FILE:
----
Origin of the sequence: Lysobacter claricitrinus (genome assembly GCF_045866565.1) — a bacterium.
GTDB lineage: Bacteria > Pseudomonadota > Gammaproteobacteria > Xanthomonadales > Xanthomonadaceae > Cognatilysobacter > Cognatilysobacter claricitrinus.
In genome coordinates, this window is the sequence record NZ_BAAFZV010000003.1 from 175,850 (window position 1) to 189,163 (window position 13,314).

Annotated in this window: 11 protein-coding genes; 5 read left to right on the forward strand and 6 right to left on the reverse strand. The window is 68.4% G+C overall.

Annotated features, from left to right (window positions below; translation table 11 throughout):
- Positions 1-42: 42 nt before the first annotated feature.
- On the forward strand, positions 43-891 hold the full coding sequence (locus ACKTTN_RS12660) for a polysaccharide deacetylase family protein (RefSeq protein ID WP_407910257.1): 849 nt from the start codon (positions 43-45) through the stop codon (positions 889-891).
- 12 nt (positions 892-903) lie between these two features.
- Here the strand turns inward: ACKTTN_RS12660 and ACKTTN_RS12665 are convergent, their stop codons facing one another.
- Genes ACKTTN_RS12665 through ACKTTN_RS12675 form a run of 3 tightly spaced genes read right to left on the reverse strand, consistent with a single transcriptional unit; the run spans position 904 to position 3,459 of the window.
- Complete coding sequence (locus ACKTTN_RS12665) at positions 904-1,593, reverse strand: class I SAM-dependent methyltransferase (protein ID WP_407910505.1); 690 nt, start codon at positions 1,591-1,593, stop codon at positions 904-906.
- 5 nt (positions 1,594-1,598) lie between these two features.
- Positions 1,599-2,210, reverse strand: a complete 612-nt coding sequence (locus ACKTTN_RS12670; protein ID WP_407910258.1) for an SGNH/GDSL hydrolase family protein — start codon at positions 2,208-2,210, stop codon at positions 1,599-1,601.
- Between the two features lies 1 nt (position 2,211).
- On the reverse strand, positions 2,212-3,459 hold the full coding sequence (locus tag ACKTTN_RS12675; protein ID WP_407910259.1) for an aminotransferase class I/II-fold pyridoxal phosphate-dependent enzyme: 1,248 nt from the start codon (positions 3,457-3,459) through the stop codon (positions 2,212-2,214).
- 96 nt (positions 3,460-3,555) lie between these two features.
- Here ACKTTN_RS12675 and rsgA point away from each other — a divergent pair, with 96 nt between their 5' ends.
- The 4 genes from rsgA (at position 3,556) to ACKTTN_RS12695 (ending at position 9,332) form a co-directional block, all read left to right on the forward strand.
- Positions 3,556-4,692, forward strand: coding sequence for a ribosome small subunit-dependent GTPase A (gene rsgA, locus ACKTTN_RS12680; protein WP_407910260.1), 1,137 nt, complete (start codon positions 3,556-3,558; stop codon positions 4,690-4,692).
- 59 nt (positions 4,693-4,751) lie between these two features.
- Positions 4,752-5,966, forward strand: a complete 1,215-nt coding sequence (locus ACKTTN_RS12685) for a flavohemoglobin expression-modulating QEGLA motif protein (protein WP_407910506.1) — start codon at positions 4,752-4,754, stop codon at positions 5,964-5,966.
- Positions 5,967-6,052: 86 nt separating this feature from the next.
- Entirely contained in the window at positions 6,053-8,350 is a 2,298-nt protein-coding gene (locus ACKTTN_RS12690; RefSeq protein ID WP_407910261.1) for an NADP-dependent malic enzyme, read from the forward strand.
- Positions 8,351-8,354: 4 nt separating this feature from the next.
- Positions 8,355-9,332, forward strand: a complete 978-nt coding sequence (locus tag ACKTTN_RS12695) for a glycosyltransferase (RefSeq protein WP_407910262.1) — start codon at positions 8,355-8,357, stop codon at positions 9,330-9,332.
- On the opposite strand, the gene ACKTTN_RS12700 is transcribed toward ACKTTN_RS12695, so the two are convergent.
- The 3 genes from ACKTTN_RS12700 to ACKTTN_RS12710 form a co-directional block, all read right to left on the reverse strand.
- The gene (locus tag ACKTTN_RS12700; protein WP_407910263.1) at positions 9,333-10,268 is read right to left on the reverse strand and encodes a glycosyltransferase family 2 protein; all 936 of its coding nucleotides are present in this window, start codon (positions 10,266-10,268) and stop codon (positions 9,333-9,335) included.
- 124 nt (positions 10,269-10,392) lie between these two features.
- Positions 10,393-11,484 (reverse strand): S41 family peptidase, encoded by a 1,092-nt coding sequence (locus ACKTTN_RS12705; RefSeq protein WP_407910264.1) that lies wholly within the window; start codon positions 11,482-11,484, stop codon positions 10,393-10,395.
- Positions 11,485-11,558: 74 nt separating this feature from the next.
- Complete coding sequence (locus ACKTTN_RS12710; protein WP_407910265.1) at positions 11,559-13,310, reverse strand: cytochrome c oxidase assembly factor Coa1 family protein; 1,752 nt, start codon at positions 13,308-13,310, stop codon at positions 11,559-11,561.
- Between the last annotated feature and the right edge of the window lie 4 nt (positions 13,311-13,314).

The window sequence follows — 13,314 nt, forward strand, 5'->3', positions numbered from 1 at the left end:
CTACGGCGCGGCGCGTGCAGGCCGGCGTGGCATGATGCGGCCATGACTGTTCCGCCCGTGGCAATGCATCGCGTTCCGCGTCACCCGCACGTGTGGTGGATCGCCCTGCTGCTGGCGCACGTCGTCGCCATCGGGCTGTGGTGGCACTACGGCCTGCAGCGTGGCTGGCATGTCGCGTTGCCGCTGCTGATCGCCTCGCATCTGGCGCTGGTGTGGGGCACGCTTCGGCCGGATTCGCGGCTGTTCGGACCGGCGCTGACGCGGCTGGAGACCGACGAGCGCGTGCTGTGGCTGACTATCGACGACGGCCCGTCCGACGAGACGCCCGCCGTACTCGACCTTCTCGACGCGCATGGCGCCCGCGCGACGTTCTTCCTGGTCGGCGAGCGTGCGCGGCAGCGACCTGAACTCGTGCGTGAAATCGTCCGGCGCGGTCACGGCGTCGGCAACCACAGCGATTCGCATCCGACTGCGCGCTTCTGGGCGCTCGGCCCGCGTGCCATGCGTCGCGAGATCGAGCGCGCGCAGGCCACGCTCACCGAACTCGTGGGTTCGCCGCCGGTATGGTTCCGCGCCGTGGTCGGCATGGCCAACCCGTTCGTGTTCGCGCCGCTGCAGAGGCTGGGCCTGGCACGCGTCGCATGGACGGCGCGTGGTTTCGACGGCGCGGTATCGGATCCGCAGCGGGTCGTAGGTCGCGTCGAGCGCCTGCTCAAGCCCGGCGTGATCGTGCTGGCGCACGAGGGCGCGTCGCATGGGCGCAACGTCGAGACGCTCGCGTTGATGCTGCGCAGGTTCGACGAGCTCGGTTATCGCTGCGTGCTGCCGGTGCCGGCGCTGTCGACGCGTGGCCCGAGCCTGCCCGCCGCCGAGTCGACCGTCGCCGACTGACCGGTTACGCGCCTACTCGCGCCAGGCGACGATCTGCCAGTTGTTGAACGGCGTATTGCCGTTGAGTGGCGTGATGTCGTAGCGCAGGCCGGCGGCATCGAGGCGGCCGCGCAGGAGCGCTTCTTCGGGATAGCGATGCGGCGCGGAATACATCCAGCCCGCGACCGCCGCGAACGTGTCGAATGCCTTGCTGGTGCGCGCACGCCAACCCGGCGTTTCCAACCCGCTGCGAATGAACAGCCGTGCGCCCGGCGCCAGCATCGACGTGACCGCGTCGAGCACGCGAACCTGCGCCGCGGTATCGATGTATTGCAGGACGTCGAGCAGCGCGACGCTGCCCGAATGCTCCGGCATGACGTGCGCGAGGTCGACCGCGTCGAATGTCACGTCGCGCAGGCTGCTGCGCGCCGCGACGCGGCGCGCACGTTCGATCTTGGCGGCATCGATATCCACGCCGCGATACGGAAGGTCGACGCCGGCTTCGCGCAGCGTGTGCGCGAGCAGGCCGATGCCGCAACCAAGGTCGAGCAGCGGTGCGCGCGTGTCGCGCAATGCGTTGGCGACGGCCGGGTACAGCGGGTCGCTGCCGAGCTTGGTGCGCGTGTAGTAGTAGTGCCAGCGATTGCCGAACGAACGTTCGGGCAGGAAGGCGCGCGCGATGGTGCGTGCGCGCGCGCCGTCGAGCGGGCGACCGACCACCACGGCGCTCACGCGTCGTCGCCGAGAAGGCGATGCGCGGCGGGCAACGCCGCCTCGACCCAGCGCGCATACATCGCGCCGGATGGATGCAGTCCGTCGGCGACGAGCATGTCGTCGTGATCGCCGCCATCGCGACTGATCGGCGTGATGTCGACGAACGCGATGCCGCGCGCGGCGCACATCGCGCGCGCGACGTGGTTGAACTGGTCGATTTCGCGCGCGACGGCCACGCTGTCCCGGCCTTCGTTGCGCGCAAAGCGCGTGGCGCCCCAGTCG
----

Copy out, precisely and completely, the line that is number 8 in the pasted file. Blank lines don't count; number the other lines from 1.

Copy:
- 12 nt (positions 892-903) lie between these two features.